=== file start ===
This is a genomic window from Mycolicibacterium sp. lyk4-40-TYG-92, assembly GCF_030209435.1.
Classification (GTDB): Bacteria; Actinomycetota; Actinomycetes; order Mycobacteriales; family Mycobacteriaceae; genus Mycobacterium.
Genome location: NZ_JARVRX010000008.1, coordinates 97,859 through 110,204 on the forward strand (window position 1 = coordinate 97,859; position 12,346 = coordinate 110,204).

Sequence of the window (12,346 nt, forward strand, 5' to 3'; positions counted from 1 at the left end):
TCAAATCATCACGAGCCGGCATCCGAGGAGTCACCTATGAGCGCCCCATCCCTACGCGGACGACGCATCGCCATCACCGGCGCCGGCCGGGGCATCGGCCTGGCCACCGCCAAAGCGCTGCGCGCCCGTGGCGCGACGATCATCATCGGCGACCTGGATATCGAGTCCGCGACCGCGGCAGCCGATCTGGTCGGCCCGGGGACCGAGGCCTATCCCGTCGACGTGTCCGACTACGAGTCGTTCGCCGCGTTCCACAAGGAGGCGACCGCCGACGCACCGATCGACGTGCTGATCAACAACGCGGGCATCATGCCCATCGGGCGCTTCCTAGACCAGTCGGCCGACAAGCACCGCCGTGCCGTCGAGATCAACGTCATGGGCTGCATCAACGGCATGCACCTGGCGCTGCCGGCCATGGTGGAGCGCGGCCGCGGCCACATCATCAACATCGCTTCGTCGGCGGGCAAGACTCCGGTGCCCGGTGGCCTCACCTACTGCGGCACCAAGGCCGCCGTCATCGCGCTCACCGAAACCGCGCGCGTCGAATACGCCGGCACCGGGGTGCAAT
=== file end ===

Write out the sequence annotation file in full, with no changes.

This is a genomic window from Mycolicibacterium sp. lyk4-40-TYG-92, assembly GCF_030209435.1.
Classification (GTDB): Bacteria; Actinomycetota; Actinomycetes; order Mycobacteriales; family Mycobacteriaceae; genus Mycobacterium.
Genome location: NZ_JARVRX010000008.1, coordinates 97,859 through 110,204 on the forward strand (window position 1 = coordinate 97,859; position 12,346 = coordinate 110,204).

Sequence of the window (12,346 nt, forward strand, 5' to 3'; positions counted from 1 at the left end):
TCAAATCATCACGAGCCGGCATCCGAGGAGTCACCTATGAGCGCCCCATCCCTACGCGGACGACGCATCGCCATCACCGGCGCCGGCCGGGGCATCGGCCTGGCCACCGCCAAAGCGCTGCGCGCCCGTGGCGCGACGATCATCATCGGCGACCTGGATATCGAGTCCGCGACCGCGGCAGCCGATCTGGTCGGCCCGGGGACCGAGGCCTATCCCGTCGACGTGTCCGACTACGAGTCGTTCGCCGCGTTCCACAAGGAGGCGACCGCCGACGCACCGATCGACGTGCTGATCAACAACGCGGGCATCATGCCCATCGGGCGCTTCCTAGACCAGTCGGCCGACAAGCACCGCCGTGCCGTCGAGATCAACGTCATGGGCTGCATCAACGGCATGCACCTGGCGCTGCCGGCCATGGTGGAGCGCGGCCGCGGCCACATCATCAACATCGCTTCGTCGGCGGGCAAGACTCCGGTGCCCGGTGGCCTCACCTACTGCGGCACCAAGGCCGCCGTCATCGCGCTCACCGAAACCGCGCGCGTCGAATACGCCGGCACCGGGGTGCAAT